‘Gist’ of Blair-Bush secret Iraq war communications to be disclosed to public
The classified information is likely to be released as part of
the Iraq inquiry – or Chilcot inquiry, after its chairman Sir
John Chilcot – which was announced in June 2009 by Britain's
then-Prime Minister Gordon Brown. The investigation aims to
explore the UK's role in the Iraq war. The inquiry completed
public hearings in 2011, and it was hoped the details would be
delivered the same year.
The long-delayed details of the inquiry came one step closer to publication on May 29, when a deal was reached between the inquiry and the Cabinet Office on how to release confidential documents.
The problem concerned 25 so-called “notes,” more than 130 records of conversations between the two then leaders, and some 200 cabinet-level discussions. While the inquiry was originally focused on Blair's involvement in the war and aimed at learning lessons from the US-led invasion and its aftermath, the US reportedly opposed the publication of classified material concerning George W. Bush.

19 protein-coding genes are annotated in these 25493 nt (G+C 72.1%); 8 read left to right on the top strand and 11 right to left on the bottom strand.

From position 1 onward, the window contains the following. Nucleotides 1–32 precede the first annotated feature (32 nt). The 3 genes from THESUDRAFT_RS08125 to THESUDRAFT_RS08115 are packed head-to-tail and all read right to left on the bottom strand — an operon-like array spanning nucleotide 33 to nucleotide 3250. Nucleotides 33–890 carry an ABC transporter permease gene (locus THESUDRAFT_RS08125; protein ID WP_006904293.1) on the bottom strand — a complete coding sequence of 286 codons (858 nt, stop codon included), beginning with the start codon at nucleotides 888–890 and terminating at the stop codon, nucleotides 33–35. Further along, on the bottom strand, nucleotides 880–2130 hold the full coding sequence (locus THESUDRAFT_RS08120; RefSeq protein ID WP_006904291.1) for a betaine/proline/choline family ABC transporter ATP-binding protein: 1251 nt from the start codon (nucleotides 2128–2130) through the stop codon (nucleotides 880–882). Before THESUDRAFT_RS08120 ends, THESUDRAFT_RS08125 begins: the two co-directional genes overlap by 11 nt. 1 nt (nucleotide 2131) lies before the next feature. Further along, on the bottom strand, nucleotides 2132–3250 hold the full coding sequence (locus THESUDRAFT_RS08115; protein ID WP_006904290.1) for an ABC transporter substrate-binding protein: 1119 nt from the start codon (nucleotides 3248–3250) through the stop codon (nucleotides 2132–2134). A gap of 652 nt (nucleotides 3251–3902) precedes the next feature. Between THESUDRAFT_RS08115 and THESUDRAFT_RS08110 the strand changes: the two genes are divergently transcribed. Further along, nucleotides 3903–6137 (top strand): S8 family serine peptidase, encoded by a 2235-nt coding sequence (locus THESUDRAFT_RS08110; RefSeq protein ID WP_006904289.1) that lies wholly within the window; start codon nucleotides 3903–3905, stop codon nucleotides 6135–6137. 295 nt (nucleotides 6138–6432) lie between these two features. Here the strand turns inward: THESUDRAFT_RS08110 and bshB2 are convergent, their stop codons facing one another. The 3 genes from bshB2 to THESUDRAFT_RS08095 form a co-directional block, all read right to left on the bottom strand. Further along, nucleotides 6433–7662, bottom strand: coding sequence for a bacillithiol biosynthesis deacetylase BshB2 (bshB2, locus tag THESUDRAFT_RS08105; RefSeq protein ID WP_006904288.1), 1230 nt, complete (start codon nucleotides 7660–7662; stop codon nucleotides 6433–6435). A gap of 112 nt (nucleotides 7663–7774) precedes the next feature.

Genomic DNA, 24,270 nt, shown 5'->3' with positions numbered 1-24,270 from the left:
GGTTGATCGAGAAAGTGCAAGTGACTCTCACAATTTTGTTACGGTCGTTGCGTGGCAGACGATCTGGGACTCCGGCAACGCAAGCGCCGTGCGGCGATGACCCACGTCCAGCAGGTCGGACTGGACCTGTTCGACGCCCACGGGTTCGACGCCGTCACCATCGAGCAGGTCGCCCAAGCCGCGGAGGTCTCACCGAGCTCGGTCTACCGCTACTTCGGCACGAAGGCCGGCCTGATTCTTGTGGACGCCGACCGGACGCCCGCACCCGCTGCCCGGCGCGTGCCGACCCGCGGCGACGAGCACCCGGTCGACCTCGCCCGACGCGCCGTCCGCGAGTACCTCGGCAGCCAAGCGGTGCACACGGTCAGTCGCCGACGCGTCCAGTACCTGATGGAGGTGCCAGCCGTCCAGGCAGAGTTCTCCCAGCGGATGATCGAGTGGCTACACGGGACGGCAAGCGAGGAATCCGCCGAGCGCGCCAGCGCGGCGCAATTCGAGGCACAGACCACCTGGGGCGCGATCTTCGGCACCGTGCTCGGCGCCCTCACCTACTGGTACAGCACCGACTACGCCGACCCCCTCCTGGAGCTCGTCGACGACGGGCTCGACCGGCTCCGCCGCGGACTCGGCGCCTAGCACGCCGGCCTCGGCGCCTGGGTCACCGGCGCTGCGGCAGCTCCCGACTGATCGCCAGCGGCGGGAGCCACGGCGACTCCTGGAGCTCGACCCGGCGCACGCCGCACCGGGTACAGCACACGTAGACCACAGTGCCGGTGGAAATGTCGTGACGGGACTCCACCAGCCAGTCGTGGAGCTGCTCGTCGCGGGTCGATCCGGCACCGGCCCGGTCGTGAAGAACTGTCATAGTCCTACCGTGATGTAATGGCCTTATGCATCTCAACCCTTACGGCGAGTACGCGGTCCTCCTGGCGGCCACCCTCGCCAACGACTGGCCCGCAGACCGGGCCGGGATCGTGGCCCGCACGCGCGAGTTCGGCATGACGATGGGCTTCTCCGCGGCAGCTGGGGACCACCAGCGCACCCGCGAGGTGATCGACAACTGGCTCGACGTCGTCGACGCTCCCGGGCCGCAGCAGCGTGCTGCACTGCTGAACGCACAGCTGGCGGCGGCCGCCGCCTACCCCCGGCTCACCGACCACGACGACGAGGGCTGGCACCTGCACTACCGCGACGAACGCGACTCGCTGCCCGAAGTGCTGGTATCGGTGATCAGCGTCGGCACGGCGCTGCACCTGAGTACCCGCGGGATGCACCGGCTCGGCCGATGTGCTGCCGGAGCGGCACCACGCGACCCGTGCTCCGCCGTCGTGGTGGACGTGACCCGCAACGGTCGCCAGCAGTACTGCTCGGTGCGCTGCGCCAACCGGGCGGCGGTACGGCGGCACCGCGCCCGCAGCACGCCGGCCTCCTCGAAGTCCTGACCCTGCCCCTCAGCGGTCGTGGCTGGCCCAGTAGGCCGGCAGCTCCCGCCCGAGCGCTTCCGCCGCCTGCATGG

In a deal that has now been reached, the inquiry may be allowed to publish some quotes, but those will be kept to the "minimum necessary to enable the inquiry articulate its conclusions," and "consideration will be based on the principle that our use of this material should not reflect President's Bush views," Chilcot said.
Tony Blair has been previously blamed for blocking the release of the secret communications. He has repeatedly denied the accusations, saying: "I don't know what the reason for the delay is because I'm not in charge of the inquiry and not in charge of the Government," adding that he has "as much interest as anyone in seeing the inquiry publish its findings and then be able to go out and frankly restate my case and defend my position."
A national election will be held in Britain in May 2015, contested by David Cameron's Conservative party and the opposition Labour party – once led by Blair. It has been argued that the latter deliberately misled the public over the reason he decided to commit 45,000 British troops to the invasion in Iraq, as alleged former Iraqi President Saddam Hussein's illegal weapons of mass destruction have never been found.
The date of publication has yet to be agreed, and "detailed consideration of the gists and quotes requested by the Inquiry has now begun.” It is not yet clear how long that will take, Chilcot added.